Benefit decisions and appeals
Some people with epilepsy are eligible to receive certain UK benefits, depending on their situation. Not everyone will be awarded the benefits they claim. This page covers the options and processes of challenging an unsuccessful benefits claim.
Can someone with epilepsy claim benefits?
Whether someone with epilepsy can claim benefits will depend on their situation. Some benefits such as Personal Independence Payment (PIP) are for people with a long-term disability or health condition, who need help or support with daily living, or with mobility, or both. Some people with epilepsy may be able to claim Employment and Support Allowance (ESA), a benefit for working-age people who cannot work due to their medical condition or disability.
Whether or not you are eligible for health-related benefits depends on how your health condition affects you (and not on what your condition is). There are other UK benefits that someone with epilepsy may be entitled to, depending on their situation.
What if my claim is unsuccessful?
When a decision is made about your claim for a benefit, the Department for Work and Pensions (DWP) will write to you to tell about you this decision and why it was made.
If you are not happy with the decision, or if your situation has changed, you may want the decision to be looked at again. There are some decisions you cannot challenge, for example when and how payments are made, or if your claim is ‘suspended’ because you are not eligible to claim that benefit. Each letter from the DWP will say whether you can challenge or appeal a decision, how to do this and how long you have to do it (the time period you are given).
If you are told you can challenge a decision, you may want to think about this. If you challenge the fact that you have been awarded some benefit, but it is at a lower rate than you feel you should get, there is a chance that you might lose the amount of benefit you have been awarded. Also, your benefit may be stopped while the decision is looked at again. Equally, a new decision may mean you receive a higher rate of benefit which better supports your situation, so it is worth considering this carefully. You may want to contact an agency offering independent benefits advice, such as Citizens Advice or Scope. Such advisers may be able to help you to prepare an appeal against a decision, or act as your ‘adviser representative’.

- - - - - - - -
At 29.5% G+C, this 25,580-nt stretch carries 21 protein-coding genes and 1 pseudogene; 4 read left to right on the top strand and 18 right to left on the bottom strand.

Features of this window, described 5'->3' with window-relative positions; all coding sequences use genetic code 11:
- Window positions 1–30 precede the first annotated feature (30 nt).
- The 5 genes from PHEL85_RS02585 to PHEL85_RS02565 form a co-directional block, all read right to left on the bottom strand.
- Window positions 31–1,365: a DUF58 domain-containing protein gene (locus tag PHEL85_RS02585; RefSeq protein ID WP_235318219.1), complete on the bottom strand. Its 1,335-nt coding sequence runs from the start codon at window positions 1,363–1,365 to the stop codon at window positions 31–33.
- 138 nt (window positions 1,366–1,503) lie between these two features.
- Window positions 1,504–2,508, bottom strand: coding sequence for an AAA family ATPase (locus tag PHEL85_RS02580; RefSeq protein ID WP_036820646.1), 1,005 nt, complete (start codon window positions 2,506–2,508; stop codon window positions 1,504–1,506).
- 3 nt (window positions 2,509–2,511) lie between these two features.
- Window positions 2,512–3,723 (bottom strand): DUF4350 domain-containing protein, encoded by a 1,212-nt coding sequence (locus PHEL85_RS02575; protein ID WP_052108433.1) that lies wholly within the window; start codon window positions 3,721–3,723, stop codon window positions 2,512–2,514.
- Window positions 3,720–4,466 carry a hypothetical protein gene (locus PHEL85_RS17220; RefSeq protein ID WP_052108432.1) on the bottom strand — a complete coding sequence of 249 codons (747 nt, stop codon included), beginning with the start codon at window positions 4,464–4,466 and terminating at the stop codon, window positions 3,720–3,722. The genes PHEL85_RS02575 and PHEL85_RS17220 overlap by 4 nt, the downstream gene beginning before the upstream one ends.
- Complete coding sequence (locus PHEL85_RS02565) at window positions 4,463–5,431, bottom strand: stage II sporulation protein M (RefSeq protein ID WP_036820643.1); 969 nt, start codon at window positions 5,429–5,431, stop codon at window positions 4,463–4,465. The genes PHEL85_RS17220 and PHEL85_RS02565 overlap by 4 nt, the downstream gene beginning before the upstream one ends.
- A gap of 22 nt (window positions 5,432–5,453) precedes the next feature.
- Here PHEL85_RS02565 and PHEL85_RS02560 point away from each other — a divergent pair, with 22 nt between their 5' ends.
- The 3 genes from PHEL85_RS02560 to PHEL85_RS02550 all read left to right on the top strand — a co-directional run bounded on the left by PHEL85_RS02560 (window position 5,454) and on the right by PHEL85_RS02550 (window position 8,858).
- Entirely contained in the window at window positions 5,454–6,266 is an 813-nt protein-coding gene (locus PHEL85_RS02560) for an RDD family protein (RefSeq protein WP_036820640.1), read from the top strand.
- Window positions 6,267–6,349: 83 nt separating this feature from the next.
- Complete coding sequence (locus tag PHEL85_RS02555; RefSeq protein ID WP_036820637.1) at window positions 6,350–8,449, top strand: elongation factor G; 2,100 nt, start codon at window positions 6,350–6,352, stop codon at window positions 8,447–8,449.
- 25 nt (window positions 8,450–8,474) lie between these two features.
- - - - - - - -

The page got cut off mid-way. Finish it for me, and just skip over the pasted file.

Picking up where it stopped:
How to challenge a benefits decision
If you do decide to challenge a benefits decision, the next steps need to happen in the following order, and you need to respond quickly (usually within one month) at each stage.
1. Ask for ‘mandatory reconsideration’
To ask for ‘mandatory reconsideration’ contact the benefits office that gave you the decision, by phone, letter, or by using the CRMR1 form on the gov.uk website. You must do this within one month of the date of the decision letter. If you do not use the CRMR1 form, you must include the following in any correspondence:
- your name, address, date of birth, National Insurance number, and the date of the decision about your benefit;
- contact details and a signed letter of authority from any adviser representative you may have (such as an adviser from Citizens Advice); and
- your explanation of why you think the decision is wrong, pointing out how your situation specifically matches the criteria in the application form, and enclosing a copy of any supporting evidence for your claim, such as notes from your doctor or other professional involved in your care. Include this even if you have already provided this information with your original claim. Include any new information if your situation has changed.